Guru Grets and her Psychic Sex and Life Advice. La Bohème. 13 May 2017
She’s very famous. She is used to people asking for her autograph, even people who think she is someone else. She is on TV. She has written lots of books. She is paid for her opinion.
Gretel Killeen is no shrinking violet and, perchance, we need to be told a lot of this. She is better known in the east than in Adelaide where she is holding a one-night-only stand-up comedy show at La Bohème.
The venue is packed to the rafters. Extra chairs are brought in.
But not everyone is there because of Gretel. Gretel’s sidekick is Joey Moore, one-time South Australian Channel 9 children’s TV star. Joey, who has been living in the east and working as a voice-over artist, is beloved by many and they’re there at her behest. Joey’s job is to introduce the great Gretel and be her foil.
They’re friends and also peers in the world of voice-overs - one for Optus and t’other for Telstra. There’s a good line in that and Gretel goes for it. She also chides and mocks Joey who stands in the wings loving every moment of it.
And that’s why the house is full. Joey would not recommend us to a lousy show. Gretel Killeen, stand-up comic, is a joy.
She has a wry, self-deprecatory wit and a wise eye for the absurdities of life.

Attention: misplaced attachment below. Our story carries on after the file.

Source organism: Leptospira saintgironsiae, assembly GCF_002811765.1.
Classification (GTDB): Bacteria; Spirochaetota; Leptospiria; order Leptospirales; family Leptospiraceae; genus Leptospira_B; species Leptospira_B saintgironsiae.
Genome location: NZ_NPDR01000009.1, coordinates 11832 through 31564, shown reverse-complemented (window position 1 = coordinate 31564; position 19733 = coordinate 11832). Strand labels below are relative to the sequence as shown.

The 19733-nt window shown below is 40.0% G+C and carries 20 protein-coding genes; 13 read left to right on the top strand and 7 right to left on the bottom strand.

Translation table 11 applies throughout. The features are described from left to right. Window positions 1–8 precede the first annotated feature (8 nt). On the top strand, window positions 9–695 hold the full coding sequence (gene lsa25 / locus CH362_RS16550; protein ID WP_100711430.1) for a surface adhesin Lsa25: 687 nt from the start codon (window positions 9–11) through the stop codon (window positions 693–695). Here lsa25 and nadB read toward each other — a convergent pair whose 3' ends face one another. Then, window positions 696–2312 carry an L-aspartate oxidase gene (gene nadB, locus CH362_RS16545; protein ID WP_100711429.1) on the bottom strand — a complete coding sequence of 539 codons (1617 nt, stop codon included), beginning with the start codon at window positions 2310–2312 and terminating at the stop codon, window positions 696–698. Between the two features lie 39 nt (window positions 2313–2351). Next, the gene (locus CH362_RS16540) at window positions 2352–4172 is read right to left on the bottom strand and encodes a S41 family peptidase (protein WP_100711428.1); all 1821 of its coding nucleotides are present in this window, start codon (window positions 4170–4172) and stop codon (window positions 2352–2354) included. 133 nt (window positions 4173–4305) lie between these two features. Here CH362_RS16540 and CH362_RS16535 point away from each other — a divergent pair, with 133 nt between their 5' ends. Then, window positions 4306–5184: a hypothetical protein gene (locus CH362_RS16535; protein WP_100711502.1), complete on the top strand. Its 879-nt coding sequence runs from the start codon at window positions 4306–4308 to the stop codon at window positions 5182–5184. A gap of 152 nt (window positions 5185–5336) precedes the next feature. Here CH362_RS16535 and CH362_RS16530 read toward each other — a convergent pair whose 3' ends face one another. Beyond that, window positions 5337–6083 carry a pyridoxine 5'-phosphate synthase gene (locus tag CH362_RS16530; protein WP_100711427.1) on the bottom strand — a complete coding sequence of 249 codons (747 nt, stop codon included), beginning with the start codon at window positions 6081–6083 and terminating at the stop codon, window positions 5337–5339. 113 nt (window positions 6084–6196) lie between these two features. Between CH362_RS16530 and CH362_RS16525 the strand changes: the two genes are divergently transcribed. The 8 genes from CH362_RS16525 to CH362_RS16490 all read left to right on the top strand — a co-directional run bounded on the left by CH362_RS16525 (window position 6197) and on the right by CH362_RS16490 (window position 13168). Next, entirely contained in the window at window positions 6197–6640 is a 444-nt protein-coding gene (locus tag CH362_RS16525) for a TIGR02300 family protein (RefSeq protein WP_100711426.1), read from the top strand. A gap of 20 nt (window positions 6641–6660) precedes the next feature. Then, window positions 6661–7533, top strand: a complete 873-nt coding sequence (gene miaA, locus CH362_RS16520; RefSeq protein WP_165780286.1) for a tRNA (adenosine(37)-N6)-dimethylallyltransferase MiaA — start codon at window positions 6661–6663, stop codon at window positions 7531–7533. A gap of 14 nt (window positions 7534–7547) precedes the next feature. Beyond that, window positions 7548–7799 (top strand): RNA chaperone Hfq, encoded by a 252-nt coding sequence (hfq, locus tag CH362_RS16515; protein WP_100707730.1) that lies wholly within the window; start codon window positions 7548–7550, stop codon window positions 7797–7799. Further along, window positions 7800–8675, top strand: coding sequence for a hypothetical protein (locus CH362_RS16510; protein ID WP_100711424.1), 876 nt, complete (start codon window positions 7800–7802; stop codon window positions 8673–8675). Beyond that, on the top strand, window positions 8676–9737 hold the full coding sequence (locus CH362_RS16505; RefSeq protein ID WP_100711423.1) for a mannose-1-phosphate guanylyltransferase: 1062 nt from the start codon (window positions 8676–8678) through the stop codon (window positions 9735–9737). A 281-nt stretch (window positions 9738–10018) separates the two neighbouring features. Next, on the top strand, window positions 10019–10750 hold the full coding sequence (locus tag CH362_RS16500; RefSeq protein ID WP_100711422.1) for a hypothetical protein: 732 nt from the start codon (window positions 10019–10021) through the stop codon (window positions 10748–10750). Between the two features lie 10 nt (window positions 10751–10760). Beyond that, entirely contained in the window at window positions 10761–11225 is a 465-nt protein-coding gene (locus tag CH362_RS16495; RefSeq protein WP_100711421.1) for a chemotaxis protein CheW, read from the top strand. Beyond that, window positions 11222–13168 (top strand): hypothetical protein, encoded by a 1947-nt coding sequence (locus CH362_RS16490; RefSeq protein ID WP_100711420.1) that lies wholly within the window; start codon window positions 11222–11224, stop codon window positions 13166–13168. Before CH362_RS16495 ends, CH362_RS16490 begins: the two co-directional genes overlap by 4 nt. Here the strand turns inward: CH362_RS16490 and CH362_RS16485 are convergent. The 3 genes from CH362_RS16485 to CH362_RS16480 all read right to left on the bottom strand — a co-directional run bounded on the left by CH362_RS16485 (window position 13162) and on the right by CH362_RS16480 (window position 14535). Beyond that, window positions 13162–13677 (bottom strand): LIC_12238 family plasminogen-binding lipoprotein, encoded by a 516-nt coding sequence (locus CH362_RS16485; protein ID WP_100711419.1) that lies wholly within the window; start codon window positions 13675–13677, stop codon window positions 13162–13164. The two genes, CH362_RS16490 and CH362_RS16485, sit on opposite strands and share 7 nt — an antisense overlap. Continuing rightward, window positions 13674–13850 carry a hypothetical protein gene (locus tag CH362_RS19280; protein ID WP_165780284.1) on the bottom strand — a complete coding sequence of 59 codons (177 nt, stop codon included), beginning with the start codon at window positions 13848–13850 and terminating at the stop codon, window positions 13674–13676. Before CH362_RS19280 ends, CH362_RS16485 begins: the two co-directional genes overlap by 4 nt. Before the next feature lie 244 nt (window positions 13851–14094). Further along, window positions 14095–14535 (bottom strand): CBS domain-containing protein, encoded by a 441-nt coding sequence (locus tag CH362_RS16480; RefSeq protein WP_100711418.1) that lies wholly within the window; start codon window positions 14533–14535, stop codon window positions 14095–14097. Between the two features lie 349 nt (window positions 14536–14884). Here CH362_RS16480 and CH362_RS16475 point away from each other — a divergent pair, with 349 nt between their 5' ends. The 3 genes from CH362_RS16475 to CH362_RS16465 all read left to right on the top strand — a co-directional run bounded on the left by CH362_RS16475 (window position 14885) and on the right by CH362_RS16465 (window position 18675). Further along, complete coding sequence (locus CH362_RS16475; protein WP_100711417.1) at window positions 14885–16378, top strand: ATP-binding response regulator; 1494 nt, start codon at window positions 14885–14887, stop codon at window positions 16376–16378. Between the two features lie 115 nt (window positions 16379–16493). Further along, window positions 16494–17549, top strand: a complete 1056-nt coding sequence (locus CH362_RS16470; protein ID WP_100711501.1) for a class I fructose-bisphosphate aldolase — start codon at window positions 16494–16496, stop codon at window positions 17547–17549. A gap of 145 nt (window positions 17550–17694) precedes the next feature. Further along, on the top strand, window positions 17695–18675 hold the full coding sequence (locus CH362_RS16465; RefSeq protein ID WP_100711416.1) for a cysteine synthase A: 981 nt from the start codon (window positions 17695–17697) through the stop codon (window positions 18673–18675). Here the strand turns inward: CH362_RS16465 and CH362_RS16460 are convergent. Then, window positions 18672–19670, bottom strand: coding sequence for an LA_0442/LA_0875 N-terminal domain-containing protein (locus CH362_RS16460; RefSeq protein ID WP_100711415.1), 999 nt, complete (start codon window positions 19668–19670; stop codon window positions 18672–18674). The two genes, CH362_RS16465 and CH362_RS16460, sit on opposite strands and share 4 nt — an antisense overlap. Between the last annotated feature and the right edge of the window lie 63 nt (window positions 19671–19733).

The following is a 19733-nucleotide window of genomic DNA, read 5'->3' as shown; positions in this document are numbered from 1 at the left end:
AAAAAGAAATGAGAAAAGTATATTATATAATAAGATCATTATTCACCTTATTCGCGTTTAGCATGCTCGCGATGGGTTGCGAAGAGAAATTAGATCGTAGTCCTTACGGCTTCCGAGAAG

She is frank, disarmingly so.
She is not standing up. She is perched on a stool and, oddly, wearing a fur hat. She is post-operative, she reveals, and on drugs. She’s here because she did not want to let the show down. She says her memory is impaired by medication and she waves notes.
She also says she is psychic. She tells of how she was able to discern old pakoras from fresh ones in an Indian deli. Thus equipped with uncanny insight, she is here to see into our lives and problems. She has audience members write their problems on slips of paper before the show and she later draws them from an ice bucket and discusses them. A number of people ask her to prognosticate on Trump. Gone by November, she declares. Personal questions are given the big audience participation tease. It is meant to be funny and it is. Dud questions she tosses on the floor.
She tells tales of travel and media, of stardom and ignominy. She admits to embarrassing situations which have the audience cringing. She describes the questionable rewards of being mother to a teenage girl. She delivers it all in an engagingly droll manner. She has a script and she also has a quick wit - even on painkillers. There is lots of laughter, lots of common threads and, oh yes, she has that beautiful voice.
Whatever people thought of her on Big Brother or in the streams of books and the media persona, this Gretel Killeen is a gem. So we thank our Joey Moore for bringing her to town and hope she comes again.
Interested in seeing her next time? Sign up at GretelKilleen.com.au
When: 13 May
Where: La Bohème